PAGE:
"In glens which resound to the waterfall's song,
 My spirit shall play the wild echoes among:
 I'll climb the dark steep to my lone mountain home,
 And heartsome and poor o'er the solitude roam:
 And the keen winds that harp on the heathery lea
 Shall sing the grand anthem of freedom to me."


    Now we set out for the solitary vale and stream which Wordsworth loved and sung.  By ten o'clock that bright forenoon we had crossed the hill north of Broughton town, and were walking over a green holm through which the pretty "Little" runs babbling and dancing, like a child dressed for a holiday, to go with Duddon to the sea.  Leaving the Bootle road near Duddon Bridge, we turned off at the end of a blacksmith's shop, taking the right hand road, which leads between tall hedge-rows up into the vale.  This road soon quits the green level, and begins to soar winningly between the trees, by little plots of sloping garden, and cottages perched like bird-nests in leafy nooks, high above the narrow entrance of the vale.  The river is deep below, hidden by the woods rising from its margin.  The tree-shaded banks by our wayside were often thick with ferns and lichens, and tangled bushes of the dear old wild bramble, "whose fruit full well the schoolboy knows."  Its prickly stalks were loaded with luscious berries, and we stopped to pick a handful now and then.  On the opposite side, the spreading shades of Duddon Grove mantled the lower slope of the mountain with rich autumnal foliage.  There, below, green lawns, trim paths, and cultivated grounds marked the influence of wealth and taste; above, Stoneside Fell rose proud and poor, and sternly free.  Now we lost sight of the landscape, as we came into a cool, shady dingle, where the checkered pattern of overhanging leaves played quietly upon the sunny road; and the unseen river wooed us thenceforth with its quiet song.  The hills begin to rise wilder before us—Cornet Fell, Stainton Fell, Hest Fell, and Barker Fell.  About a mile and a half from the entrance of the vale, we emerge upon a common.  Here, the mansion of Duddon Grove, its rich grounds and plumy woods are left behind; and cultivated beauty gives place to the wild charms of untrimmed nature.  "The wilderness is rich with liberty."  Yon patch of sunshine, gliding across the dark breast of Stainton Fell, seems to slacken in its journey, as if it had met with a spot that pleased it there.  A smell of wood fires is about us; and mottle-faced lambs skip away up the ferny slope, bleating tremulously, and turning round to look back now and then.  Here the solitary vale is almost treeless; and the road freaks in and out, so near the stream, that we are continually halting in wonder and admiration as some reach, more beautiful than the last, steals into sight.  These mountain rivers obey the moods of the weather with great alacrity; hence the local proverb, "Up with a shower, and down in an hour."  But Duddon was in its glory on that sunny day, after the recent rains.  Grand as those wild fells are, all purpled with autumnal splendour, the speciality, the very genius of that valley's charm, is the varied loveliness of its stream.  I have roamed by many a pleasant moorland river, but I never saw one so full of delightful change as the Duddon.  Every turn of it brings a new picture to the eye.  Now, wildly-glad, it leaps down from the rocky hills; now, almost silent, it glides by in "liquid lapse serene;" now it meanders, prinked into a thousand silvery shapes of beauty, where moss-clad stones lie strewn about its bed in nature's careless taste, and where its water seems to complain "with gentle murmur, that its course they do restrain."  For three or four miles the road lies more or less near the stream, and we trailed by thorough its enchanting sights and sounds.  At Ulpha Kirk, "to the pilgrim's eye as welcome as a star," there is a small hamlet near the bridge; and on a knoll close by, the little church stands, of which Wordsworth says:—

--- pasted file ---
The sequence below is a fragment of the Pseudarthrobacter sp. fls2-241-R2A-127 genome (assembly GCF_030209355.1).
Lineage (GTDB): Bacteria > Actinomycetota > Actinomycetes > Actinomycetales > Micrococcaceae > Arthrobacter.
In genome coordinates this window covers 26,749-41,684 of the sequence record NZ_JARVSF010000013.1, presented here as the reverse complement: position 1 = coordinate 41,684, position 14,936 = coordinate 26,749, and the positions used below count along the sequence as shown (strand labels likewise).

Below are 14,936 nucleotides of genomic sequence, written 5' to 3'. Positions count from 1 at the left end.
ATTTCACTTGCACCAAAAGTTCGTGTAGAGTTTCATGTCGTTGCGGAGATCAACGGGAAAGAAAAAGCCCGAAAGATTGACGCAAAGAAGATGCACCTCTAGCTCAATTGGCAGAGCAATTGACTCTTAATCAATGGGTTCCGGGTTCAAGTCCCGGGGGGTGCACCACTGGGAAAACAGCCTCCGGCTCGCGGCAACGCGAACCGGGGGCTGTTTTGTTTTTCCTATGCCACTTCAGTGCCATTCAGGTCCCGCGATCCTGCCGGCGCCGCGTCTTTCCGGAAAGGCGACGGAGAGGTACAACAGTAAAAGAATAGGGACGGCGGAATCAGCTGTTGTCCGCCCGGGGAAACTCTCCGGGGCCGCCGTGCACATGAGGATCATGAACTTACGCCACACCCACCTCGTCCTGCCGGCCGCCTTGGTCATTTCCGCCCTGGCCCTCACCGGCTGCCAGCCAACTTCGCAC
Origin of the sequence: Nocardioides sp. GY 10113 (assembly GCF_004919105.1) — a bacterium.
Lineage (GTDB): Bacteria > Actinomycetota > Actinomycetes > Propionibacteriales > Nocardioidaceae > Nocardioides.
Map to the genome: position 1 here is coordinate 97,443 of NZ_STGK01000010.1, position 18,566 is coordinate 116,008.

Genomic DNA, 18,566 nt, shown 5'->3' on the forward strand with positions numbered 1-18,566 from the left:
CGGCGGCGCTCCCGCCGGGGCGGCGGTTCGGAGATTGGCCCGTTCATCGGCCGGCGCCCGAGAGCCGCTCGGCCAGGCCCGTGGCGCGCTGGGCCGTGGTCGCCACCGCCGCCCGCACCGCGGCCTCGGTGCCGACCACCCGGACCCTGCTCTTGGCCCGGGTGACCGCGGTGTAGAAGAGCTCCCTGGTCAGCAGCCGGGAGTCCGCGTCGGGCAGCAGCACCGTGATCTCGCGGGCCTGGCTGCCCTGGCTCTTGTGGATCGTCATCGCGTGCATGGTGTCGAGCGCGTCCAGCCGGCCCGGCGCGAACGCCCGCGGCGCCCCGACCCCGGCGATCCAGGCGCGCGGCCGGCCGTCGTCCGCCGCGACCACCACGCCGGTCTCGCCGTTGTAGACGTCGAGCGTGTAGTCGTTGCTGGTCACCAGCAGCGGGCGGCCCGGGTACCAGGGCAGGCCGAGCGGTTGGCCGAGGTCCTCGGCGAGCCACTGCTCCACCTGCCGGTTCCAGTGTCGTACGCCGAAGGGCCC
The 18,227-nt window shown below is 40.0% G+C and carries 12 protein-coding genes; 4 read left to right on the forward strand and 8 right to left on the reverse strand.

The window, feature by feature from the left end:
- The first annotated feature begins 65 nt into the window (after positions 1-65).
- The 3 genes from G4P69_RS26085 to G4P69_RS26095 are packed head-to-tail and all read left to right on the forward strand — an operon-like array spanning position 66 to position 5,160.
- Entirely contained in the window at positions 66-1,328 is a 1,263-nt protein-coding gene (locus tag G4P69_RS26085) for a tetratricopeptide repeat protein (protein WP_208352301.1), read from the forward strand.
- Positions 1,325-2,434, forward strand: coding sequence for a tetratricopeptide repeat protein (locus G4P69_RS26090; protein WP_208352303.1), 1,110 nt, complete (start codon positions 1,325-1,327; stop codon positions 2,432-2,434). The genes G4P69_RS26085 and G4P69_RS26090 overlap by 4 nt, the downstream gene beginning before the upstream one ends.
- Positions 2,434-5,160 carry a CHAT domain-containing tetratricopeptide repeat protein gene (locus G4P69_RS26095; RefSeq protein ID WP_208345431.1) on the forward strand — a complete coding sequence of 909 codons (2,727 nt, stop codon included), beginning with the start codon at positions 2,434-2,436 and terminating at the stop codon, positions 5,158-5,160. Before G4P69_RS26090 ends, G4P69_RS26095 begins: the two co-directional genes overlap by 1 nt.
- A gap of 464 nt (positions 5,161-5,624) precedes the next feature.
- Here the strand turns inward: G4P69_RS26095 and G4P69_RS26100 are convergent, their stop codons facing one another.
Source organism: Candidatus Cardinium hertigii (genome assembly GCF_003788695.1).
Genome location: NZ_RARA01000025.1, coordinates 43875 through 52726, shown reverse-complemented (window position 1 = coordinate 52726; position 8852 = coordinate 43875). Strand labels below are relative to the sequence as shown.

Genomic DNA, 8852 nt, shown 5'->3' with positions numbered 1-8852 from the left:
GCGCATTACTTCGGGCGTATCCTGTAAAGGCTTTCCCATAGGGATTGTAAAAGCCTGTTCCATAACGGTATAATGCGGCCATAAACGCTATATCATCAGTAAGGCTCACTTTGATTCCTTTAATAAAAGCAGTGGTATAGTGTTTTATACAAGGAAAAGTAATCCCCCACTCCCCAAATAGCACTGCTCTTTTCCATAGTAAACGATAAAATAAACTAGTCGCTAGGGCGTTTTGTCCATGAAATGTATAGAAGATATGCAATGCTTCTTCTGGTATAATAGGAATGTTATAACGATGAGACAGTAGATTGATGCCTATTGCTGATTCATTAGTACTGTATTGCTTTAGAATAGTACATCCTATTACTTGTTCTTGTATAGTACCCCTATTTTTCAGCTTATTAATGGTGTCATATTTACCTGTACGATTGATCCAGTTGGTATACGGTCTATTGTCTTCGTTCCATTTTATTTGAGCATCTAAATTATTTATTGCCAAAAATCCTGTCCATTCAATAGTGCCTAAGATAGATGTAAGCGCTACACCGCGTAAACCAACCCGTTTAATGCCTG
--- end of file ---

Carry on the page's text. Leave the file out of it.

"How sweet were leisure! could it yield no more
 Than 'mid that wave-washed churchyard to recline,
 From pastoral graves extracting thoughts divine
 Or there to pace, and mark the summits hoar
 Of distant moonlit mountains faintly shine,
 Soothed by the unseen river's gentle roar."

Whilst we lingered on the bridge, from whence the stream is more wildly charming than before, a tall gentleman, with a fishing basket slung his from shoulder, rode quietly up on a fine horse.  He stopped, and we got into talk about the beauty of the river at this place.  He pointed out some of the most striking features of the scene; and we learned in the course of conversation, that he was an enthusiastic botanist, and author of "The Natural History of Redcap."  A little beyond Alpha Kirk we came to another bridge, which a passing dalesman called "T' Aad Mill Bridge."  Here the clear green-tinged stream, flowing deep between thick woods, over mossy rocks, is worth stopping to look at.  A little farther, we pass a tiny chapel, with a marble slab over the door, on which is graven,